I think what is still causing this gap is the mindset of the people. Girls feel it is a males area and leave it. I’d say the field of technology is targeting males more so than females, and this may be true in other places. However at the college I am workng at. The teacher of the software development course is female, there are a heap of scolarships for girls in this field (notably more than there is for boys) however, this class struggles to get any girls in the class, and if it does, it struggles to keep them.

      I feel over time this may change though, as I am seeing more and more women around this industry. Who knows, maybe one day men will be thinking technology is a girls thing and we will struggle to get more men.

  • SeanReynoldsCS

    Meyers Briggs can help identify Science Potential within a student in a gender neutral way.

    True happiness in one’s career comes from identifying 3 things: What you’re good at, What the world needs and What you enjoy.

    Meyers Briggs can help you understand what you enjoy.

    Counselors can help you understand what the world needs.

    You have to work to be good at anything, even if it comes naturally you still have to pursue and learn your field.

  • Sharon Wildwind

    Start early. Give girls and young women tools, materials, and classes for winter holidays, birthdays, and other special events. I’ve had my own tool box since I was nine.

  • Chris Smith

    My first reaction to this post was “where exactly are all the male makerspaces?” but on actually reading it there are some fantastic points.

    I don’t think anybody wants to see an all women makerspace but one thing we all want to see is gender, religion and ethnicity a non issue and our spaces be inclusive for all. That said, there are a few makerspace equivalents out there such as the “womens institute” or “mens sheds” that are specifically created with a gender focus in mind (not that they discriminate, both usually allow men/women to join) and these are a positive force.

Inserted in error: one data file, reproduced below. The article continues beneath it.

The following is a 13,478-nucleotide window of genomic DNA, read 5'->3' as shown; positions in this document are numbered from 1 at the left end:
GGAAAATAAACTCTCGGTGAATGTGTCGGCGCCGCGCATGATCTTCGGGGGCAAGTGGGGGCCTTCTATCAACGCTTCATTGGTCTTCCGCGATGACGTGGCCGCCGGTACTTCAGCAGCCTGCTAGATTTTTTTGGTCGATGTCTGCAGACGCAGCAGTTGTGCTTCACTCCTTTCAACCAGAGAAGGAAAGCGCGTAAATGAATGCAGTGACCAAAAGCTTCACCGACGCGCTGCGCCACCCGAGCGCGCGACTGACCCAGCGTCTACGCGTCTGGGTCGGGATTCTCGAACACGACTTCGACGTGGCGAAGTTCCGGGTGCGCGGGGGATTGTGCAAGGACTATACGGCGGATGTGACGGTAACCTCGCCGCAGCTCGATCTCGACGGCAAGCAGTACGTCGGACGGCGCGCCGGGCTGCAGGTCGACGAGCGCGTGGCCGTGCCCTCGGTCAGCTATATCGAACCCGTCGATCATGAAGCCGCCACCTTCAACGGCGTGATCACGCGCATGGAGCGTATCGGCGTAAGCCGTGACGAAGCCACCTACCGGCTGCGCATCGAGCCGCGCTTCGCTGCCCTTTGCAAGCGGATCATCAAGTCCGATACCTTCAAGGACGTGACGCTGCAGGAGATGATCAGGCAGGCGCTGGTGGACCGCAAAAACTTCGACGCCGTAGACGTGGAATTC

In my opinion the biggest thing we can simply do by promoting more women in makerspaces (or STEM in general) is simply don’t put them off coming to them.

  • terre

    One issue that seems obvious (to me!) is that there are few if any shop classes or even ‘home’ economics classes in regular high schools. Why is this? When I have proposed even a club after school, the principal, teachers and even some parents tell me that the barrier is ‘liability’. Really? We can’t teach teenagers to follow rules or don’t use equipment? The intersection of tech with manufacturing and economic development in a community is necessary if we are to keep job growth local, and healthy, by encouraging innovation, collaboration, and experimentation. Science, math and tech are being blurred in jobs such as food security, the arts, and healthcare, with education being the catalyst that drives interest in new opportunities. And while social media is prevalent, it’s still society that is central in new movements.